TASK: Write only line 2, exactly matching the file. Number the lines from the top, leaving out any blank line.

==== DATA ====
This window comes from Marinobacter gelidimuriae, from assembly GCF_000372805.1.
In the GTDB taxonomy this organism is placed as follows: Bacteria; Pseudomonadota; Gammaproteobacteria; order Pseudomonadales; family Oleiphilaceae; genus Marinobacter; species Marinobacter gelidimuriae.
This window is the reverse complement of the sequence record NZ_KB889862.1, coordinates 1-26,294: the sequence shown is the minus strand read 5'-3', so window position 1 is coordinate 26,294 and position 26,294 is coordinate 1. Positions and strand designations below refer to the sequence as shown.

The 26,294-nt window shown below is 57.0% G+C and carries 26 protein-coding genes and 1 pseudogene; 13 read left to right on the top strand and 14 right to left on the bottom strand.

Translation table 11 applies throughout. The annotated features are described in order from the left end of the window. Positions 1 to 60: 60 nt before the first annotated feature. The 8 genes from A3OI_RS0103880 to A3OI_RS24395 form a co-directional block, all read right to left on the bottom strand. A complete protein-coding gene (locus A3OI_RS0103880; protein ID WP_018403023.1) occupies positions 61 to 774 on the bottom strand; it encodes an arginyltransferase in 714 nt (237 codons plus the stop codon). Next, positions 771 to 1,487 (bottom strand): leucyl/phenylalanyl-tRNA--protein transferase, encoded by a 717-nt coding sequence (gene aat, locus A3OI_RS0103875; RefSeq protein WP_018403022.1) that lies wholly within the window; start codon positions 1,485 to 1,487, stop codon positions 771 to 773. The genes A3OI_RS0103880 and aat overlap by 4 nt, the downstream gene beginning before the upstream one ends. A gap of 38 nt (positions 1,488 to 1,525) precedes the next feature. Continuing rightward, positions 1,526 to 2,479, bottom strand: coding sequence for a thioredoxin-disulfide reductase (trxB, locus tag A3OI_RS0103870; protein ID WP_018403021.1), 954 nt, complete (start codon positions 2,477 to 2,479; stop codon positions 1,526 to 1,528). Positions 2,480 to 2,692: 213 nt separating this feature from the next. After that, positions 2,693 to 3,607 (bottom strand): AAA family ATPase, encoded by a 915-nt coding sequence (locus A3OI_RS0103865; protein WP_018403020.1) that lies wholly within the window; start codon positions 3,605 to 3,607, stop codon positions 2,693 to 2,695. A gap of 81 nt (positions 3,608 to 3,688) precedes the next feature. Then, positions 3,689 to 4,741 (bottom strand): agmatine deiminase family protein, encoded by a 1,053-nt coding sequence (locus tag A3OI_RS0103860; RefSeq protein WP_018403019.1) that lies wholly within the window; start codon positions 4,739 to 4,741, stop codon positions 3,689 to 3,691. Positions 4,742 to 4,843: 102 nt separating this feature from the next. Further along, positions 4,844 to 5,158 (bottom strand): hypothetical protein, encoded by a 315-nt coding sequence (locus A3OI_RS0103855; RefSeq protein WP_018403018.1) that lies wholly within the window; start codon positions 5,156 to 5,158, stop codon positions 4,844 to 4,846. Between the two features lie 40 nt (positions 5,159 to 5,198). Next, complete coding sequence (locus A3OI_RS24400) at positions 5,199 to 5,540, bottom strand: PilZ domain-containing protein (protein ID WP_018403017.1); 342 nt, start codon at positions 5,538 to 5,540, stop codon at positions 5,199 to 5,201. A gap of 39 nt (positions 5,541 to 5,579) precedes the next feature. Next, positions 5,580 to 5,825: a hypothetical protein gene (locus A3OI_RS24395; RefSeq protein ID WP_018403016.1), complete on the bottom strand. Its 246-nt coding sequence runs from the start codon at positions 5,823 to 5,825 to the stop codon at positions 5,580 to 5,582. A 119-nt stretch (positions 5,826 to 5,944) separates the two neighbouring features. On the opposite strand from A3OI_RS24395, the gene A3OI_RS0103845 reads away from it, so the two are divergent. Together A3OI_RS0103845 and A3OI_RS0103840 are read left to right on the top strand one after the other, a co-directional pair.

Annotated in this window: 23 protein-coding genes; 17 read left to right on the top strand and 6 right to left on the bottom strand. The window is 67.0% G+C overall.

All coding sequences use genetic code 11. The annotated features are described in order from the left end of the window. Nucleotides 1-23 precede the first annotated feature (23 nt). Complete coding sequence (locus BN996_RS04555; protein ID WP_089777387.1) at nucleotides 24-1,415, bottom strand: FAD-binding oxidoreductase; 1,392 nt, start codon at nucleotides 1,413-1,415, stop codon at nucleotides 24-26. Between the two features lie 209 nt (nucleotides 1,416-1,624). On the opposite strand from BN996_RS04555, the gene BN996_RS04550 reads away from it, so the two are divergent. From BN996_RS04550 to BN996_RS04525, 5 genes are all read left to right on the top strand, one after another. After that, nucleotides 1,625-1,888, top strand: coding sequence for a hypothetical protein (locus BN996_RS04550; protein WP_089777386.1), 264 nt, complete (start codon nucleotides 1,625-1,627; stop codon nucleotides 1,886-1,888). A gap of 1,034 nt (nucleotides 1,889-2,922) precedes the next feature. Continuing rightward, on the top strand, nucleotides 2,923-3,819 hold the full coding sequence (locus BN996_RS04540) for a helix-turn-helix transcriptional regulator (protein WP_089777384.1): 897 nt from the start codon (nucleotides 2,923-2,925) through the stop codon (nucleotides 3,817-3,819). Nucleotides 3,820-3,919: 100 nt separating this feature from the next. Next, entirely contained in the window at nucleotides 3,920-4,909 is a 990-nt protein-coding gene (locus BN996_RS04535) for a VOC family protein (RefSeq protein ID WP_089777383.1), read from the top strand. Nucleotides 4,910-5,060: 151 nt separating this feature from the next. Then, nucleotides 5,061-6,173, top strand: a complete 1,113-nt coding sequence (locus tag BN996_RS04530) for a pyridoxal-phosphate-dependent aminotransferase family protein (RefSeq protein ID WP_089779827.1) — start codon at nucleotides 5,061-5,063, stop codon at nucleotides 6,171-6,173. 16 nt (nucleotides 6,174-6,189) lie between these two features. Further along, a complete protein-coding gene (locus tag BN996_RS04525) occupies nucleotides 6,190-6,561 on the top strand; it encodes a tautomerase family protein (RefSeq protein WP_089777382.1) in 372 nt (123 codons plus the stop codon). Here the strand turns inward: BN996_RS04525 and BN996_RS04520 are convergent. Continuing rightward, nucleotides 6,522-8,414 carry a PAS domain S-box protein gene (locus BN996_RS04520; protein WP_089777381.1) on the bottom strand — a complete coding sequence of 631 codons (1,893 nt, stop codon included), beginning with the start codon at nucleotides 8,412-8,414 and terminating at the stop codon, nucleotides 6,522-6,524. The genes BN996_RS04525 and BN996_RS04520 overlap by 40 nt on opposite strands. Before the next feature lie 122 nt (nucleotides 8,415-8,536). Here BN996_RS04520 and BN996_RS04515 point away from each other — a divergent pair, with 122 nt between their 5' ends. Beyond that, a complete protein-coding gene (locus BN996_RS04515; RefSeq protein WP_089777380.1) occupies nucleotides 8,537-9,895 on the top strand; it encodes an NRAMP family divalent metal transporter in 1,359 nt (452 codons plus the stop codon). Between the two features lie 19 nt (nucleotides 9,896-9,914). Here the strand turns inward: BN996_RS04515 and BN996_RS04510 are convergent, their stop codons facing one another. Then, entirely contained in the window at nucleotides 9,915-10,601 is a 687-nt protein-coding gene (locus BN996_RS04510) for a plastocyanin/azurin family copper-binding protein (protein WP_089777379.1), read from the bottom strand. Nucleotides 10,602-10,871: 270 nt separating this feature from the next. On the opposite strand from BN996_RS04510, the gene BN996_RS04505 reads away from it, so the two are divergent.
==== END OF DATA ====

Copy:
In the GTDB taxonomy this organism is placed as follows: Bacteria; Pseudomonadota; Gammaproteobacteria; order Pseudomonadales; family Oleiphilaceae; genus Marinobacter; species Marinobacter gelidimuriae.